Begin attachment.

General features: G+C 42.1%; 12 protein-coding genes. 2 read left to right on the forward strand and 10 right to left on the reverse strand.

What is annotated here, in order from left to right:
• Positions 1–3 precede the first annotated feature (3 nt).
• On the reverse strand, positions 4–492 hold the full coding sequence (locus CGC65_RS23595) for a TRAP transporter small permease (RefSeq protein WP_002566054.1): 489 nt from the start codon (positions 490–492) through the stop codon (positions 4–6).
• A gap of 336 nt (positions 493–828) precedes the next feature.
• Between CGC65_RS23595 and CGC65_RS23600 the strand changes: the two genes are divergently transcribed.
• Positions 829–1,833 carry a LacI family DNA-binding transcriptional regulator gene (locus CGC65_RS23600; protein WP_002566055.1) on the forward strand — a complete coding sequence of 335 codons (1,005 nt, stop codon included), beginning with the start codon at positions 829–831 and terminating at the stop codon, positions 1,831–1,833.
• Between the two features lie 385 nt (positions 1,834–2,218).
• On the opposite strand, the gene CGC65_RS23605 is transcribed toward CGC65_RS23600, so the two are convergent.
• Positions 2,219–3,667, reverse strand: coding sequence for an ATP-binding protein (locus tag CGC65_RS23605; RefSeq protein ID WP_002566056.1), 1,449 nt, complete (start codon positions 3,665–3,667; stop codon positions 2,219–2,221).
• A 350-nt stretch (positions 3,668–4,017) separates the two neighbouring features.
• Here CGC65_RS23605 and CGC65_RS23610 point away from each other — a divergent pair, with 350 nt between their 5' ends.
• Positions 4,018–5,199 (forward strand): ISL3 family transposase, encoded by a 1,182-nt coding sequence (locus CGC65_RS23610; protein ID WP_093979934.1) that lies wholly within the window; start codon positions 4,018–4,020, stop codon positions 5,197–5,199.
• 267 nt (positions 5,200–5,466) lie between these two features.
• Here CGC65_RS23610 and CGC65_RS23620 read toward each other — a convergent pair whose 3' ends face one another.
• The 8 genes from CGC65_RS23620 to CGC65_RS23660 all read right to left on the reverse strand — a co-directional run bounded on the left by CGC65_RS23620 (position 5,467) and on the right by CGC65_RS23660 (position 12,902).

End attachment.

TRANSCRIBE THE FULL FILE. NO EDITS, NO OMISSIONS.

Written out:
General features: G+C 42.1%; 12 protein-coding genes. 2 read left to right on the forward strand and 10 right to left on the reverse strand.

What is annotated here, in order from left to right:
• Positions 1–3 precede the first annotated feature (3 nt).
• On the reverse strand, positions 4–492 hold the full coding sequence (locus CGC65_RS23595) for a TRAP transporter small permease (RefSeq protein WP_002566054.1): 489 nt from the start codon (positions 490–492) through the stop codon (positions 4–6).
• A gap of 336 nt (positions 493–828) precedes the next feature.
• Between CGC65_RS23595 and CGC65_RS23600 the strand changes: the two genes are divergently transcribed.
• Positions 829–1,833 carry a LacI family DNA-binding transcriptional regulator gene (locus CGC65_RS23600; protein WP_002566055.1) on the forward strand — a complete coding sequence of 335 codons (1,005 nt, stop codon included), beginning with the start codon at positions 829–831 and terminating at the stop codon, positions 1,831–1,833.
• Between the two features lie 385 nt (positions 1,834–2,218).
• On the opposite strand, the gene CGC65_RS23605 is transcribed toward CGC65_RS23600, so the two are convergent.
• Positions 2,219–3,667, reverse strand: coding sequence for an ATP-binding protein (locus tag CGC65_RS23605; RefSeq protein ID WP_002566056.1), 1,449 nt, complete (start codon positions 3,665–3,667; stop codon positions 2,219–2,221).
• A 350-nt stretch (positions 3,668–4,017) separates the two neighbouring features.
• Here CGC65_RS23605 and CGC65_RS23610 point away from each other — a divergent pair, with 350 nt between their 5' ends.
• Positions 4,018–5,199 (forward strand): ISL3 family transposase, encoded by a 1,182-nt coding sequence (locus CGC65_RS23610; protein ID WP_093979934.1) that lies wholly within the window; start codon positions 4,018–4,020, stop codon positions 5,197–5,199.
• 267 nt (positions 5,200–5,466) lie between these two features.
• Here CGC65_RS23610 and CGC65_RS23620 read toward each other — a convergent pair whose 3' ends face one another.
• The 8 genes from CGC65_RS23620 to CGC65_RS23660 all read right to left on the reverse strand — a co-directional run bounded on the left by CGC65_RS23620 (position 5,467) and on the right by CGC65_RS23660 (position 12,902).